I mean that. The Mojocaster is something truly special. This guitar, which is in my lap as I type, is a treasure to me beyond the power of words to express. We hear people talk about Mojo around here all the time, but this fiddle...we're talking about real Mojo now. You can feel it when you get near the thing, there's a presence in the room with you. There's a presence in the notes that I play with it. Definitely not an inanimate object. This guitar has my back, and I sometimes have to laugh at the sheer beauty of the things it inspires me to play, licks and riffs that seem to come out of the blue.

Sometimes, it feels as if Papa Legba himself is here with me, in the guitar, dancing in the strings, and cackling with delight when I get the music just right. Of all the blessings I have received from the spirits, the Mojocaster stands proudly amongst the best of the best; in many ways, my personal Holy Grail, an instrument of supernatural quality that is better than all my teenage fantasies of what a guitar might be.

In short, I've been wanting this guitar my entire life, and I couldn't possibly be happier about it.

I'm gonna read your most excellent tale again right now, and when the sun comes up, take a few pics for our MLP brothers to enjoy. Maybe after that, I'll write some about what happened to the mud and such after it came to California; I left some clues in the original build thread that might make more sense to folks now, so here it is:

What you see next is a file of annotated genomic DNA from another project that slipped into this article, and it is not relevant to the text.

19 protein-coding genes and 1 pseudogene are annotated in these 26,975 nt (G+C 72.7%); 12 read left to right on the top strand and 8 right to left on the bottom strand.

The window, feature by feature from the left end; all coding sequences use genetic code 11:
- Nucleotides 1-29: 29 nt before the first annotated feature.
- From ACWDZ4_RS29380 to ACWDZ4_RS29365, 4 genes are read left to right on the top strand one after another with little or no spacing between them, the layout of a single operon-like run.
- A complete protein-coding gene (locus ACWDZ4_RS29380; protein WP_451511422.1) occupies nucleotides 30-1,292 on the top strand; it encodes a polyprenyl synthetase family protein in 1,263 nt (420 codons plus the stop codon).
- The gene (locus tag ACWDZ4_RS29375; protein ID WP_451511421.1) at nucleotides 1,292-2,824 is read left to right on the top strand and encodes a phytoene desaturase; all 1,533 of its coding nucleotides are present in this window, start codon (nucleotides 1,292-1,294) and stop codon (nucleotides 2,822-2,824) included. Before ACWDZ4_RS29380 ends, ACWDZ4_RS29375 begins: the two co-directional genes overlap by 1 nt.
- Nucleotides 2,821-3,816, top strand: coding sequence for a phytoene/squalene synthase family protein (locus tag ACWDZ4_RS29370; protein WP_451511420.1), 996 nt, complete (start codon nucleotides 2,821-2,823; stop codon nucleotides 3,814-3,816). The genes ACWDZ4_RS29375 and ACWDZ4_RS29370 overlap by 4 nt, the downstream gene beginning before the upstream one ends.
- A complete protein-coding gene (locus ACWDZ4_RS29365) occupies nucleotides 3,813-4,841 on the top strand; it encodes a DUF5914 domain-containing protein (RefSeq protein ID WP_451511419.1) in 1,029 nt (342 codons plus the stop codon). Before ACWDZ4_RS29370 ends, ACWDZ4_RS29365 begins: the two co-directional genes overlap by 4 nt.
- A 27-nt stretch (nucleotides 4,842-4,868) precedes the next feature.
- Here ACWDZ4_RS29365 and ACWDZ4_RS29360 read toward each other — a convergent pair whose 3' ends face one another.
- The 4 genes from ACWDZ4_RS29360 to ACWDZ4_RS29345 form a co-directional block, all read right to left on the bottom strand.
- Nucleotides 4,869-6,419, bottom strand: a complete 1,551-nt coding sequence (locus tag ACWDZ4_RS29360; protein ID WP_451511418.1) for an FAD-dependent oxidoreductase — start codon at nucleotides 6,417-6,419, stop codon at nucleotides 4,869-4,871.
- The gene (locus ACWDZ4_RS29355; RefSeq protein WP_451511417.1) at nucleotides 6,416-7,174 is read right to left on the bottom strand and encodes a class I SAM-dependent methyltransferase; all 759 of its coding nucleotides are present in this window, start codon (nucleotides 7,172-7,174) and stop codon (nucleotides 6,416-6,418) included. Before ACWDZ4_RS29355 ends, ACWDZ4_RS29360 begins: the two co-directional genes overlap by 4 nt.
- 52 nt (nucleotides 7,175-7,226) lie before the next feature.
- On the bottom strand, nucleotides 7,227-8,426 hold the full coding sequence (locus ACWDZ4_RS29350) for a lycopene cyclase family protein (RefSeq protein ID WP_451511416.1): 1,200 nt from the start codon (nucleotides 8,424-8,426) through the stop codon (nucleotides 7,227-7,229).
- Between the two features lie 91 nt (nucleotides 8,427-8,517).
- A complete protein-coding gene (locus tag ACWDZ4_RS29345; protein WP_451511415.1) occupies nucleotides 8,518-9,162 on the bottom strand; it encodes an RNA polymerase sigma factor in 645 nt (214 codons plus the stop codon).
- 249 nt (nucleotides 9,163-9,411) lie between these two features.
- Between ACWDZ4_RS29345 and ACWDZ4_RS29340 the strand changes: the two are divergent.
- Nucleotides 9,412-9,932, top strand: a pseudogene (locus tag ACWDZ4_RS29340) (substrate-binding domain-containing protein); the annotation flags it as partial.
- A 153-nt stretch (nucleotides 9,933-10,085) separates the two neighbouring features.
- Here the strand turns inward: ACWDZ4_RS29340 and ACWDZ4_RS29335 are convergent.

http://www.mylespaul.com/forums/other-guitars/165155-infernal-machine-going-back-old-religion.html

May God bless you and keep you, brother, we have many fun and interesting adventures ahead of us yet. :cheers:
 

Cpt Matt Sparrow

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Both fascinating reads - (wow, night fall already! they didn't seem they long...:) )

Jesting aside, a very happy birthday, always a pleasure conversing with you online.

Matt
 

huw

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Happy birthday, Mud!

Hope it's a good one.

:)
 

Sin Nombre

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Have a magical mojo BD bro.
Maybe you can get in some beach yoga if the rain lets up.

large.png
 

jlu52

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Happy Birthday, Mudfinger! May your birthday and the days and years ahead be filled with joy and fulfillment.:thumb:


Rob, one helluva fine birthday tribute. You are a good brother, indeed!:thumb:
 

Ed B

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[ame]http://www.youtube.com/watch?v=W12NxRQdSb8[/ame]

Have a great day, man!!
 

LtDave32

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Rob, that was a thirty-dollar post if I ever saw one. :laugh2:

Mud, happy birthday man. Next time I'm down in my home town of Long Beach, I'll PM you, and hopefully you'll have a gig there that I can visit. I'll buy you one of those fallootin' downtown fancy brews.
 

Kamen_Kaiju

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Lefty 'Mudfinger' Phillips is an awesome guy and the real deal. A fellow gypsy and meat machine.

Born, bred, honed, and charged with one mission in life.

To be one of the worlds most kick-ass guitar players.

[ame=http://www.youtube.com/watch?v=TKDWJuMdGug]Lefty Phillips Trio Boom Boom - YouTube[/ame]

Pick? ..Lefty don' need no stinkin' picks to rip yer face off. :dude:


Happy birthday brother. I hope the day is spent in celebration and in the conceiving of love children. :D
 

KP

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Happy Birthday Mud. I hope you enjoy many more.